This year has seen tremendous mobile device and operating system innovation – think of the new Android-based Samsung Galaxy Tab, the new Windows 8 tablets, and of course, the new iPad and iPhone 5.
These devices are changing the ways in which people communicate, collaborate, work, play and quite simply, live their lives.
It’s no surprise that when Forrester Research, Inc. did a study this year, they found that of those information workers who use a tablet regularly for work, 70% chose the device themselves and furthermore, 58% of IT organizations expect to see an increase in employees bringing in their own mobile devices to use at work.
Unfortunately, organizations today do not have a proper BYOD strategy in place – meaning companies are either saying no to personally owned devices, they are managing approval of these devices on an ad-hoc basis (for an executive as an example) with no easy way to enable these workers, or are allowing employees to use their device under the condition that IT can wipe it at any time.
Many may ask, “Why prevent users from purchasing their own devices, which in turn allows IT to cross this line item off their budgets? Isn’t this a good thing?” But, it is the fact that IT departments no longer have the comfort of the BES server and full control over the device that keeps many IT pros up at night.
Organizations have tried – and failed – to apply draconian IT tactics to BYOD and mobile devices. Imagine walking into the office on the first day with your new BYOD tablet and having your IT department grab it and install “required management software” that takes control over all your settings and allows IT to render all data on the device unusable whenever they want. As a user, would you accept this?
While strict device security measures are required for some use cases, this is not the way to manage a BYOD program.
When creating a BYOD strategy, IT must keep in mind what they are trying to enable and what they are trying to protect. For most organizations, their goal is to enable productivity and protect data. If they don’t own the device, device control no longer needs to be (and really shouldn’t be) a top priority.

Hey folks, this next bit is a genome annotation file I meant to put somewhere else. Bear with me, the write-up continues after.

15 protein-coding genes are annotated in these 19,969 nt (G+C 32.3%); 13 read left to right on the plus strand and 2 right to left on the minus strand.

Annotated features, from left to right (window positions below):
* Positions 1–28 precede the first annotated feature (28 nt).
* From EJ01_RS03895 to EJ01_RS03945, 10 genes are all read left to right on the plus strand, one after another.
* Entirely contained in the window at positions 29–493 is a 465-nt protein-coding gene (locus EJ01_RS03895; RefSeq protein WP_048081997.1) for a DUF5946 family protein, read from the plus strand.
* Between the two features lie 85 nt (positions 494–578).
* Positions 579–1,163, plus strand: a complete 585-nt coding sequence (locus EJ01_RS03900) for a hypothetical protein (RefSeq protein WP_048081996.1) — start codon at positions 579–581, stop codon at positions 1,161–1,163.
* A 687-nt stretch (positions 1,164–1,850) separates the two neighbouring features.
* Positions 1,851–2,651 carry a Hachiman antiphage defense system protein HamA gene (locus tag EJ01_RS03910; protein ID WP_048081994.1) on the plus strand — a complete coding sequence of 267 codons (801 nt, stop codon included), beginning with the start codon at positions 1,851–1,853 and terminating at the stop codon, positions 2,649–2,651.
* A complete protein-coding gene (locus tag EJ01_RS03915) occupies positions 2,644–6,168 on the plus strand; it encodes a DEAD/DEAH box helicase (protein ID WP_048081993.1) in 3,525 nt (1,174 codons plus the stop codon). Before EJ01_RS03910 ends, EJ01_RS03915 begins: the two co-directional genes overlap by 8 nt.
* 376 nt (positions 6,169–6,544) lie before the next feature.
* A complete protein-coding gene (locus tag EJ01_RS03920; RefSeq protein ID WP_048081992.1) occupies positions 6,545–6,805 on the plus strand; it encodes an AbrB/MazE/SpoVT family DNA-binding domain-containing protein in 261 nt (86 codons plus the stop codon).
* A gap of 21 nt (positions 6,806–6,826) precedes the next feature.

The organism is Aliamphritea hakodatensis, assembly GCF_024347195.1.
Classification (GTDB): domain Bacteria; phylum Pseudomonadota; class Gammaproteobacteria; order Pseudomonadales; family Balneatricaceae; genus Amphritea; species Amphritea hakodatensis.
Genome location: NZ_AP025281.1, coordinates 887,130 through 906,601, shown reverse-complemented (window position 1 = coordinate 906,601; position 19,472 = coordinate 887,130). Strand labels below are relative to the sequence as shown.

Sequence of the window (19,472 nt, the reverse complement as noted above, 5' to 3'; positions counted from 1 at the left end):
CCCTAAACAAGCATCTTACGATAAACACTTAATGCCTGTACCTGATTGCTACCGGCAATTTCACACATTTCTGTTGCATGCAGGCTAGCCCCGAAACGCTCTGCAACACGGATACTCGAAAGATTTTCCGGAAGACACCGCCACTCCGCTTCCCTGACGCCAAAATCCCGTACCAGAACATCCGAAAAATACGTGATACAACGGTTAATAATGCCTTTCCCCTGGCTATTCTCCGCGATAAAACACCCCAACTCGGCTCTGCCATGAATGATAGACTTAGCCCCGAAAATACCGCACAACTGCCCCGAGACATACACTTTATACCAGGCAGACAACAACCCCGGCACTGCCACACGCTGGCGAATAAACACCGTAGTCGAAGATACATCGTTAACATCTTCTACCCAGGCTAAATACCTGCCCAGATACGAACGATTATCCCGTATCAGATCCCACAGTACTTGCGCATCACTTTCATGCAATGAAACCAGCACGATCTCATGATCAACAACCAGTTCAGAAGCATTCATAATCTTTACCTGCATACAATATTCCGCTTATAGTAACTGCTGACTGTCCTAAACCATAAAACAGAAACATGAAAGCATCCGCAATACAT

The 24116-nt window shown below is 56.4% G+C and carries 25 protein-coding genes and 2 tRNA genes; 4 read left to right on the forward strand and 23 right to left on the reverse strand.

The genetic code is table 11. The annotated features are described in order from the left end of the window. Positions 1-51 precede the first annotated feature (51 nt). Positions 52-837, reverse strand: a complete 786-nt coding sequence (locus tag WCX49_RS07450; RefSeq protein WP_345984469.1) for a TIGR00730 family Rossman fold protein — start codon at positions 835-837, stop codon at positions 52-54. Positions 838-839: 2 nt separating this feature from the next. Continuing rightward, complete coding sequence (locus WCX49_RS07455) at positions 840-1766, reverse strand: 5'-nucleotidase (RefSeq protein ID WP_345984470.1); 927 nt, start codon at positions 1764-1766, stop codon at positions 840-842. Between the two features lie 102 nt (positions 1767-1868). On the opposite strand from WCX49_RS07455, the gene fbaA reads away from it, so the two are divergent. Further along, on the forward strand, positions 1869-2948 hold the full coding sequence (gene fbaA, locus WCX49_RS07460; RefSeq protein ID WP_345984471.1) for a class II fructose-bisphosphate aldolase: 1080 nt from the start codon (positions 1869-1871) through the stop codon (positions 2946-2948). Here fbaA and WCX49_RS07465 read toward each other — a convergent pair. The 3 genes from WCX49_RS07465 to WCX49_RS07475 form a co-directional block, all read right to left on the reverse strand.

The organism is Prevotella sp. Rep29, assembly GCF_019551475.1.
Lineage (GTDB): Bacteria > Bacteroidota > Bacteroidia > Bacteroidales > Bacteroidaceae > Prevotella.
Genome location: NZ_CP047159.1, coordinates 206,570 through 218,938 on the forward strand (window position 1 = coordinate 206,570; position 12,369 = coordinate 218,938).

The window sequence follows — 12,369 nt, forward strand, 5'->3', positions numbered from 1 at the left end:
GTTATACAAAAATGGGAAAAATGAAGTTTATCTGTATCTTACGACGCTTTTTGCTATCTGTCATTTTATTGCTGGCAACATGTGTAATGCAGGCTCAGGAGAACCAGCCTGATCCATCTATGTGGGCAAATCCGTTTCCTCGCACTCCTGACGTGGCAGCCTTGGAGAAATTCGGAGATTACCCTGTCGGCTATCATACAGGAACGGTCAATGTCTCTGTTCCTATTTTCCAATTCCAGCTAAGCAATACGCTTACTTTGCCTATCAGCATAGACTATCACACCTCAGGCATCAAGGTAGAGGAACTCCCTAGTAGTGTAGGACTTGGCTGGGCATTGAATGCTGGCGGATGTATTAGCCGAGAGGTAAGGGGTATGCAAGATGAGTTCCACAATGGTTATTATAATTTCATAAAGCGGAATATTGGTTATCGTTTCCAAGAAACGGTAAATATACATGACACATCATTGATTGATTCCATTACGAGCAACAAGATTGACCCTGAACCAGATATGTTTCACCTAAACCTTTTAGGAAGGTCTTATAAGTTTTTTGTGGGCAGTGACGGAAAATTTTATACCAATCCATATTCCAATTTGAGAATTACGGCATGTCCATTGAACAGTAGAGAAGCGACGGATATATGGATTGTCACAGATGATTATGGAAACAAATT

Instead, IT should make sure they have:
1) Technologies in place that will provide secure, policy-based access to all of the applications a user will need to be productive, such as mobile application management for native mobile apps, app virtualization for Windows apps and single sign-on for web and SaaS apps.
2) Technologies to protect all of the information/data that a user will need to access, such encryption, mobile DLP and secure file sync and sharing tools that put data control in the hands of IT.
3) Using these types of technologies gives control back to IT, in spite of losing control of the device. But, that’s a good thing. Users can now use their personal devices, with all of their personal content, at the same time they access secured corporate content.
As an example, IT can make sure that every application that runs on a device requires confirmation the device has not been jailbroken, can only run when on a Wi-Fi network (opposed to 3G which would drive up telecom costs) and can be locked or wiped if lost or stolen.
As for data, IT can ensure that all data is encrypted on the device, that corporate data cannot be copied and pasted outside of a secure zone and can be wiped on-demand. All of this while leaving the user personal content untouched.
As the innovation in smartphone and tablets continues to rise, there is going to be greater pressure on IT to enable BYOD. And it should – it makes for more productive, happy workers and less cost for IT. With a BYOD strategy that puts the management, security and control of all business content squarely in the hands of IT, saying “yes” to the next big device is easy.